Video: Fully Integrated Subsea Sulfate Removal and Low Salinity Plant for IOR and EOR
- Torbjørn Hegdal (NOV) | Samuel Haruna (NOV) | Knut Sveberg (Equinor)
- Document ID
- Offshore Technology Conference
- Publication Date
- Document Type
- 2020. Copyright is retained by the author. This document is distributed by OTC with the permission of the author. Contact the author for permission to use material from this document.
- 4.1.2 Separation and Treating, 4.1 Processing Systems and Design, 5.4 Improved and Enhanced Recovery, 4.3.4 Scale, 4.5 Offshore Facilities and Subsea Systems, 6.3 Safety, 4.5 Offshore Facilities and Subsea Systems, 4 Facilities Design, Construction and Operation, 5.4 Improved and Enhanced Recovery
- IOR and EOR, Water Injection, Energy efficiency, Carbon footprint, Subsea Water Treatment
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The world's first full-scale subsea plant for production of sulphate free or low salinity water for IOR and EOR purposes has been designed, procured, constructed, and commissioned. This has been achieved with the involvement and support of an original equipment manufacturer, the Norwegian Research Council, and several offshore oilfield operators. The full-scale subsea treatment plant has undergone qualification in accordance with API 17N, and this paper shares key design aspects of the plan, operational experience, and the water quality results achieved.
Subsea seawater treatment for water injection has several inherent advantages compared to topside treatment. One significant aspect is the increased flexibility afforded to reservoir engineers in improving effective reservoir management by providing the opportunity to implement any desired water injection capacity, anywhere and anytime. In addition, the ability to provide 'tailor made' water for injection into oil reservoirs is seen as a game changing opportunity for offshore oilfield production companies wishing to produce more, produce faster, and produce cheaper.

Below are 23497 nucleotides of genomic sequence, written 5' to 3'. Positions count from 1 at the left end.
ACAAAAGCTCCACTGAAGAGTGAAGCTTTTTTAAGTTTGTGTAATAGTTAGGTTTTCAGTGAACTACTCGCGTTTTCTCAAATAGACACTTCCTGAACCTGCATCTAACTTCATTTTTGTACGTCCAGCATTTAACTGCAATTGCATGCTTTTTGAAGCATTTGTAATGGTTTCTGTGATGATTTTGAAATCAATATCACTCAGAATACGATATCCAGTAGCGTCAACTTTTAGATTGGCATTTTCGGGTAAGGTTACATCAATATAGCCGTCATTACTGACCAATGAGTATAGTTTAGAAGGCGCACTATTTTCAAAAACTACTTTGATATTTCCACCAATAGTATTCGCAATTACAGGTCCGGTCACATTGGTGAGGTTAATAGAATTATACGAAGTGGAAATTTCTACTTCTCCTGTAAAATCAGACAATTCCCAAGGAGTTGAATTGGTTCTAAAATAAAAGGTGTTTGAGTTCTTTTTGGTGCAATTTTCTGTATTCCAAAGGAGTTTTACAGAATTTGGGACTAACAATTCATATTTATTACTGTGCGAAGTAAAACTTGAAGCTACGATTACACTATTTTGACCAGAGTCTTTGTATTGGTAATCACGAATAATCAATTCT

The process advantages of the seawater treatment plant being on the seabed allows for a design that is simplified compared to a corresponding topside plant. This system design is explained in the paper and how it translates into improved reliability and availability. The all electric design also has the capabilities to be installed, moved, and reused on the seabed with minimum impact on topside infrastructure.
This paper provides information that has not been presented before about the novel subsea seawater treatment process. It shares commissioning and operational knowledge gained during a six month test period and includes water quality results achieved at progressive points through the treatment plant. The ability to operate a water treatment plant on the seabed necessitates instrumentation and control that provides good condition monitoring of equipment and the ability to check and control water quality. The novel methods that have been employed and tested on this treatment plant are discussed.
The treatment plant has been fully tested and is now available to clients for installation and operation on an offshore field. Lessons learnt are shared along with showing how the treatment design can be used to provide high-quality water on a wide range of field applications at any stage of a field's lifetime.
There are several aspects of the design that reduce the health, safety and environment (HSE) impact of water injection in general, including; lower power consumption (reducing carbon footprint) and no (or significantly reduced) liquid chemical requirement; hence, lower handling exposure for operators.